(k) The officer or the designated civilian employee of the Metropolitan Police Department, the District of Columbia Housing Authority Police Department, or the United States Park Police must forthwith return the warrant to the judge or Magistrate and deliver to him a written inventory of the property taken, made publicly or in the presence of the person from whose possession it was taken, and of the applicant for the warrant, if they are present, verified by the affidavit of the officer at the foot of the inventory and taken before the judge or Magistrate at the time, to the following in effect:   "I, __________, the officer by whom this warrant was executed, do swear that the above inventory contains a true and detailed account of all the property taken by me on the warrant."

(l) The judge or Magistrate must thereupon, if required, deliver a copy of the inventory to the person from whose possession the property was taken and to the applicant for the warrant.

(m) The judge or Magistrate must annex the affidavits, search warrant, return, inventory, and evidence, and at once file the same, together with a copy of the record of his proceedings, with the Clerk of the Superior Court of the District of Columbia.

(n) Whoever shall knowingly and willfully obstruct, resist, or oppose any such officer or person in serving or attempting to serve or execute any such search warrant, or shall assault, beat, or wound any such officer or person, knowing him to be an officer or person so authorized, shall be fined not more than $1,000 or imprisoned not more than 2 years.

(June 20, 1938, 52 Stat. 792, ch. 532, § 14; Apr. 1, 1942, 56 Stat. 190, ch. 207, § 1; July 24, 1956, 70 Stat. 620, ch. 676, title III, § 301(k); July 8, 1963, 77 Stat. 77, Pub. L. 88-60, § 1; July 29, 1970, 84 Stat. 570, Pub. L. 91-358, title I, § 155(a); Aug. 5, 1981, D.C. Law 4-29, § 604(b)(4), 28 DCR 3081; Nov. 17, 1981, D.C. Law 4-52, § 3(d), 28 DCR 4348; Aug. 2, 1983, D.C. Law 5-24, § 14, 30 DCR 3341; May 10, 1989, D.C. Law 7-231, § 42(b), 36 DCR 492; June 13, 1990, D.C. Law 8-138, § 4, 37 DCR 2638; Mar. 7, 1991, D.C. Law 8-227, § 3, 38 DCR 224; June 12, 1999, D.C. Law 12-284, § 11, 46 DCR 1328; Apr. 12, 2005, D.C. Law 15-337, § 3, 52 DCR 2278.)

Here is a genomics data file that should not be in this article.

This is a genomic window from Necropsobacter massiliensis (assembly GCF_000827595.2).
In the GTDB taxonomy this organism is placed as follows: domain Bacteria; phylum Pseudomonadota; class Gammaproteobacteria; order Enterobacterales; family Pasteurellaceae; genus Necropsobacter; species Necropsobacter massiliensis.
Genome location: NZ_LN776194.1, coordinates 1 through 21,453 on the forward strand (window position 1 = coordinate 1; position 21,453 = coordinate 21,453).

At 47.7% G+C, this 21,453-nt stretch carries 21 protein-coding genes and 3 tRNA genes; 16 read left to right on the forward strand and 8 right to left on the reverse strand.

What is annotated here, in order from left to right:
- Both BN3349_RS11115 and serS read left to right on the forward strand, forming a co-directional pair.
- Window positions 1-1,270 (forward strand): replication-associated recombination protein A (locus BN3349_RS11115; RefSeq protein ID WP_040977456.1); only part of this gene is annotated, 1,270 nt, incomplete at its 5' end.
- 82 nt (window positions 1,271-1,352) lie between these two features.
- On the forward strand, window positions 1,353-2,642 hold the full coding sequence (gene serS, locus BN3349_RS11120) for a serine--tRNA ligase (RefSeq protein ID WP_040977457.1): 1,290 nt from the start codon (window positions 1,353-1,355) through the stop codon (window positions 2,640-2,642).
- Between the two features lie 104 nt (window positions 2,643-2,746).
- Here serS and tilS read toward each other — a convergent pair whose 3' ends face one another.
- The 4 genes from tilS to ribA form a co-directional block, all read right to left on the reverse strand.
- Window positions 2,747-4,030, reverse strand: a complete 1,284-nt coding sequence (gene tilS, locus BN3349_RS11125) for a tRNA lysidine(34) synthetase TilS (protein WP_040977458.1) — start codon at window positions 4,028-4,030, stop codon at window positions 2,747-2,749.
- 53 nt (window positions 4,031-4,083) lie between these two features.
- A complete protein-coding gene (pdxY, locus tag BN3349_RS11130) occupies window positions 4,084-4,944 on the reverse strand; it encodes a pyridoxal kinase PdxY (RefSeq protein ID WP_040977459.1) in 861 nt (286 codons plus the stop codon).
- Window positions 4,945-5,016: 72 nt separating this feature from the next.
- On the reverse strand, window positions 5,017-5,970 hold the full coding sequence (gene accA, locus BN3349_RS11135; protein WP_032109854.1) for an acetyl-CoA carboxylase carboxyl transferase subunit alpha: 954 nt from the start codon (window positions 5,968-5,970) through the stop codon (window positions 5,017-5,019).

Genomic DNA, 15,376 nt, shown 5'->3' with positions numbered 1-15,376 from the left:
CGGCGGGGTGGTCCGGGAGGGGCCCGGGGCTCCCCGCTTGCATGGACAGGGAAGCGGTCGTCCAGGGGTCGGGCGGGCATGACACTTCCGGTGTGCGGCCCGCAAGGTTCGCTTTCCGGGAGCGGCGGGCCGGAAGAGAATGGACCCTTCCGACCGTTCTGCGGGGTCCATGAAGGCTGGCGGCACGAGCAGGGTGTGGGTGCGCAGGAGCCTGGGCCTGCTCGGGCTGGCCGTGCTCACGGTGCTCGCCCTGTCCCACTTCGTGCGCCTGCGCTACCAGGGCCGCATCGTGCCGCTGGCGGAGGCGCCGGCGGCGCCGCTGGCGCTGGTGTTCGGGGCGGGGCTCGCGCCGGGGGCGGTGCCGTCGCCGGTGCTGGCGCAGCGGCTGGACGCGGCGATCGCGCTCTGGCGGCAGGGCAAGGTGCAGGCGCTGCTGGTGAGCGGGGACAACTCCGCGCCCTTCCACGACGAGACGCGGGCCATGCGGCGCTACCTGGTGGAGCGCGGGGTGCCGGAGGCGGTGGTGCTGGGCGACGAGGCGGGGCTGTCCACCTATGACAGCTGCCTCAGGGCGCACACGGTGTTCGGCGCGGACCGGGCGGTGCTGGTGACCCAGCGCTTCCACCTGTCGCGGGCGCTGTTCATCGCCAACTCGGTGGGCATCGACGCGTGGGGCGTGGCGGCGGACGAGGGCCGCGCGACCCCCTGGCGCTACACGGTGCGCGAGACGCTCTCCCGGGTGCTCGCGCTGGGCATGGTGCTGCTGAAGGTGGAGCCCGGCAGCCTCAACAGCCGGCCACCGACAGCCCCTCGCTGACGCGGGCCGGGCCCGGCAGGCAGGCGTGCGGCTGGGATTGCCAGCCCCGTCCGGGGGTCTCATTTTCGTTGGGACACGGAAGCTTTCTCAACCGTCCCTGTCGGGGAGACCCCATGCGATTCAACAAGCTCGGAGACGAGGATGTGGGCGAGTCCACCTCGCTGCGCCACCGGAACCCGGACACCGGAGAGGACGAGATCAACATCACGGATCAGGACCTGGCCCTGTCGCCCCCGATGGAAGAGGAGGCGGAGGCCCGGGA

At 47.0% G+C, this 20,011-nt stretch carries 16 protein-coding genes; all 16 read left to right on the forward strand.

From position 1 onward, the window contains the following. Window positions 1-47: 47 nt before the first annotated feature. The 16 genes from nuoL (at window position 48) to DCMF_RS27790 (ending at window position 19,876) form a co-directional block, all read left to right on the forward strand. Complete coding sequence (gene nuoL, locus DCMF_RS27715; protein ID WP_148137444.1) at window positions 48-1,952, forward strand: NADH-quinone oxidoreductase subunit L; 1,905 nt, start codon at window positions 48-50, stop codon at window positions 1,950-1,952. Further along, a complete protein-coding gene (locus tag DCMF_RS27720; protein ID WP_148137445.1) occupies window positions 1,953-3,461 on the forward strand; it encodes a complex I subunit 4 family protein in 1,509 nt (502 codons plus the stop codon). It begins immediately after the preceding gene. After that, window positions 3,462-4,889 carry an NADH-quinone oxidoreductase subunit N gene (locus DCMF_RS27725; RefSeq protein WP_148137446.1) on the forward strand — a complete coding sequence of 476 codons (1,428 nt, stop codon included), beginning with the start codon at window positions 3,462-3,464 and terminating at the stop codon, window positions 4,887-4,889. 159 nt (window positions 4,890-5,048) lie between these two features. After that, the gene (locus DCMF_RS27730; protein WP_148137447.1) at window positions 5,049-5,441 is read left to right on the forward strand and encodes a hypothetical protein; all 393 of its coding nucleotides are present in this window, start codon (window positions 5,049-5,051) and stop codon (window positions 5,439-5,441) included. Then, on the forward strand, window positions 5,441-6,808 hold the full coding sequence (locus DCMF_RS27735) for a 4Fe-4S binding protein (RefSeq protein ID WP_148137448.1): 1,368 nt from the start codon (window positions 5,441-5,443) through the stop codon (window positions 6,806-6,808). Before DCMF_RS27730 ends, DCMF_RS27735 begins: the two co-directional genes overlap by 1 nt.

HISTORICAL AND STATUTORY NOTES

Prior Codifications

1981 Ed., § 33-565.

1973 Ed., § 33-414.

Effect of Amendments

D.C. Law 15-337 rewrote subsec. (e); and, in subsecs. (j) and (k), substituted "Metropolitan Police Department, the District of Columbia Housing Authority Police Department, or the United States Park Police" for "Metropolitan Police Department".

Temporary Amendments of Section

For temporary (225 day) amendment of section, see § 11 of Metropolitan Police Department Civilianization Temporary Amendment Act of 1998 (D.C. Law 12-282, May 28, 1999, law notification 46 DCR 5148).

For temporary (225 day) amendment of section, see § 2 of District of Columbia Housing Authority Police Department Temporary Amendment Act of 2004 (D.C. Law 15-249, March 17, 2005, law notification 52 DCR 4125).

Emergency Act Amendments

For temporary amendment of section, see § 11 of the Metropolitan Police Department Civilianization and Street Solicitation for Prostitution Emergency Amendment Act of 1998 (D.C. Act 12-428, August 6, 1998, 45 DCR 5884), § 11 of the Metropolitan Police Department Civilianization Legislative Review Emergency Amendment Act of 1998 (D.C. Act 12-506, November 10, 1998, 45 DCR 8139), and § 11 of the Metropolitan Police Department Civilianization Congressional Review Emergency Amendment Act of 1999 (D.C. Act 13-13, February 8, 1999, 46 DCR 2333).